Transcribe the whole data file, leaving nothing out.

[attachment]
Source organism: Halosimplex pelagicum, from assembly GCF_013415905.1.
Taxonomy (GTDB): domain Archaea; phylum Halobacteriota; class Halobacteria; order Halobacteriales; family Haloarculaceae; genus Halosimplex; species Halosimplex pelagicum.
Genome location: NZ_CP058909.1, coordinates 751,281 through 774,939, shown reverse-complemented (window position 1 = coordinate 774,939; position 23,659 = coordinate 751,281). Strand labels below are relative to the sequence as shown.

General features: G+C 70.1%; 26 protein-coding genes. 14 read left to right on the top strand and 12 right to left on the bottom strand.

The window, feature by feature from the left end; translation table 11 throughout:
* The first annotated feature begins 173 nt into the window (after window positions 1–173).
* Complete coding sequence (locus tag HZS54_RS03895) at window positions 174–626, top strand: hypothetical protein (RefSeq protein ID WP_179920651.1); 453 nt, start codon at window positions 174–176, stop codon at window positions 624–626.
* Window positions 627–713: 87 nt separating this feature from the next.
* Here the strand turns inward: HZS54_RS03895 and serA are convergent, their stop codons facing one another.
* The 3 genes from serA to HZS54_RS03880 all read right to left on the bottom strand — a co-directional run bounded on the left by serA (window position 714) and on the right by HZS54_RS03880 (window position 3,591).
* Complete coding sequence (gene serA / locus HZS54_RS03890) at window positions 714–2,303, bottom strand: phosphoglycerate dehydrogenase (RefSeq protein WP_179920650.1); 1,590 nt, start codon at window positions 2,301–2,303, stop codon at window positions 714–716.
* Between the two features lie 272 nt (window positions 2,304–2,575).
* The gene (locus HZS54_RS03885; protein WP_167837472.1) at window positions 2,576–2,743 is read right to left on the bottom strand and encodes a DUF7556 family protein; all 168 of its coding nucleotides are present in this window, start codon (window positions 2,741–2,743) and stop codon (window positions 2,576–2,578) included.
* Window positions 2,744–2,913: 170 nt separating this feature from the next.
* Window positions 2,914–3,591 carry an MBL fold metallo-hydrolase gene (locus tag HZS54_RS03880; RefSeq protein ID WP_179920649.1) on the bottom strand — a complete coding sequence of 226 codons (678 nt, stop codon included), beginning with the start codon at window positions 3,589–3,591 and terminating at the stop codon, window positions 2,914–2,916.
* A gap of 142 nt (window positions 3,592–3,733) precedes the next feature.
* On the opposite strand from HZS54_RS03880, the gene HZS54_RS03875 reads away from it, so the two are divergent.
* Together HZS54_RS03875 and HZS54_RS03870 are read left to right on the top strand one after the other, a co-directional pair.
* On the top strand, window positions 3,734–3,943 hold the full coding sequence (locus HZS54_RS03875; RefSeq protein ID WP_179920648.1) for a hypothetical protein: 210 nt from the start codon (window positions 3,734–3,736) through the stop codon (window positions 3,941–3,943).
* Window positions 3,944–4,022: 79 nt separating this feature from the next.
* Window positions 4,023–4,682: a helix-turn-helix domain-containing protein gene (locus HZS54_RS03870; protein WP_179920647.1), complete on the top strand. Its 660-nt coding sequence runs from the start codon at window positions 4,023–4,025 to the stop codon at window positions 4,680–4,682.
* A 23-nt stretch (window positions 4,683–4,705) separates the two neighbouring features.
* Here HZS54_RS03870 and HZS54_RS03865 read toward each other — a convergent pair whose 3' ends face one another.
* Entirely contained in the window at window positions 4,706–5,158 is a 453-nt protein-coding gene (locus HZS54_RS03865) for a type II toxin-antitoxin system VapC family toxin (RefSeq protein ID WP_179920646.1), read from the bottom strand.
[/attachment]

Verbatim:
Source organism: Halosimplex pelagicum, from assembly GCF_013415905.1.
Taxonomy (GTDB): domain Archaea; phylum Halobacteriota; class Halobacteria; order Halobacteriales; family Haloarculaceae; genus Halosimplex; species Halosimplex pelagicum.
Genome location: NZ_CP058909.1, coordinates 751,281 through 774,939, shown reverse-complemented (window position 1 = coordinate 774,939; position 23,659 = coordinate 751,281). Strand labels below are relative to the sequence as shown.

General features: G+C 70.1%; 26 protein-coding genes. 14 read left to right on the top strand and 12 right to left on the bottom strand.

The window, feature by feature from the left end; translation table 11 throughout:
* The first annotated feature begins 173 nt into the window (after window positions 1–173).
* Complete coding sequence (locus tag HZS54_RS03895) at window positions 174–626, top strand: hypothetical protein (RefSeq protein ID WP_179920651.1); 453 nt, start codon at window positions 174–176, stop codon at window positions 624–626.
* Window positions 627–713: 87 nt separating this feature from the next.
* Here the strand turns inward: HZS54_RS03895 and serA are convergent, their stop codons facing one another.
* The 3 genes from serA to HZS54_RS03880 all read right to left on the bottom strand — a co-directional run bounded on the left by serA (window position 714) and on the right by HZS54_RS03880 (window position 3,591).
* Complete coding sequence (gene serA / locus HZS54_RS03890) at window positions 714–2,303, bottom strand: phosphoglycerate dehydrogenase (RefSeq protein WP_179920650.1); 1,590 nt, start codon at window positions 2,301–2,303, stop codon at window positions 714–716.
* Between the two features lie 272 nt (window positions 2,304–2,575).
* The gene (locus HZS54_RS03885; protein WP_167837472.1) at window positions 2,576–2,743 is read right to left on the bottom strand and encodes a DUF7556 family protein; all 168 of its coding nucleotides are present in this window, start codon (window positions 2,741–2,743) and stop codon (window positions 2,576–2,578) included.
* Window positions 2,744–2,913: 170 nt separating this feature from the next.
* Window positions 2,914–3,591 carry an MBL fold metallo-hydrolase gene (locus tag HZS54_RS03880; RefSeq protein ID WP_179920649.1) on the bottom strand — a complete coding sequence of 226 codons (678 nt, stop codon included), beginning with the start codon at window positions 3,589–3,591 and terminating at the stop codon, window positions 2,914–2,916.
* A gap of 142 nt (window positions 3,592–3,733) precedes the next feature.
* On the opposite strand from HZS54_RS03880, the gene HZS54_RS03875 reads away from it, so the two are divergent.
* Together HZS54_RS03875 and HZS54_RS03870 are read left to right on the top strand one after the other, a co-directional pair.
* On the top strand, window positions 3,734–3,943 hold the full coding sequence (locus HZS54_RS03875; RefSeq protein ID WP_179920648.1) for a hypothetical protein: 210 nt from the start codon (window positions 3,734–3,736) through the stop codon (window positions 3,941–3,943).
* Window positions 3,944–4,022: 79 nt separating this feature from the next.
* Window positions 4,023–4,682: a helix-turn-helix domain-containing protein gene (locus HZS54_RS03870; protein WP_179920647.1), complete on the top strand. Its 660-nt coding sequence runs from the start codon at window positions 4,023–4,025 to the stop codon at window positions 4,680–4,682.
* A 23-nt stretch (window positions 4,683–4,705) separates the two neighbouring features.
* Here HZS54_RS03870 and HZS54_RS03865 read toward each other — a convergent pair whose 3' ends face one another.
* Entirely contained in the window at window positions 4,706–5,158 is a 453-nt protein-coding gene (locus HZS54_RS03865) for a type II toxin-antitoxin system VapC family toxin (RefSeq protein ID WP_179920646.1), read from the bottom strand.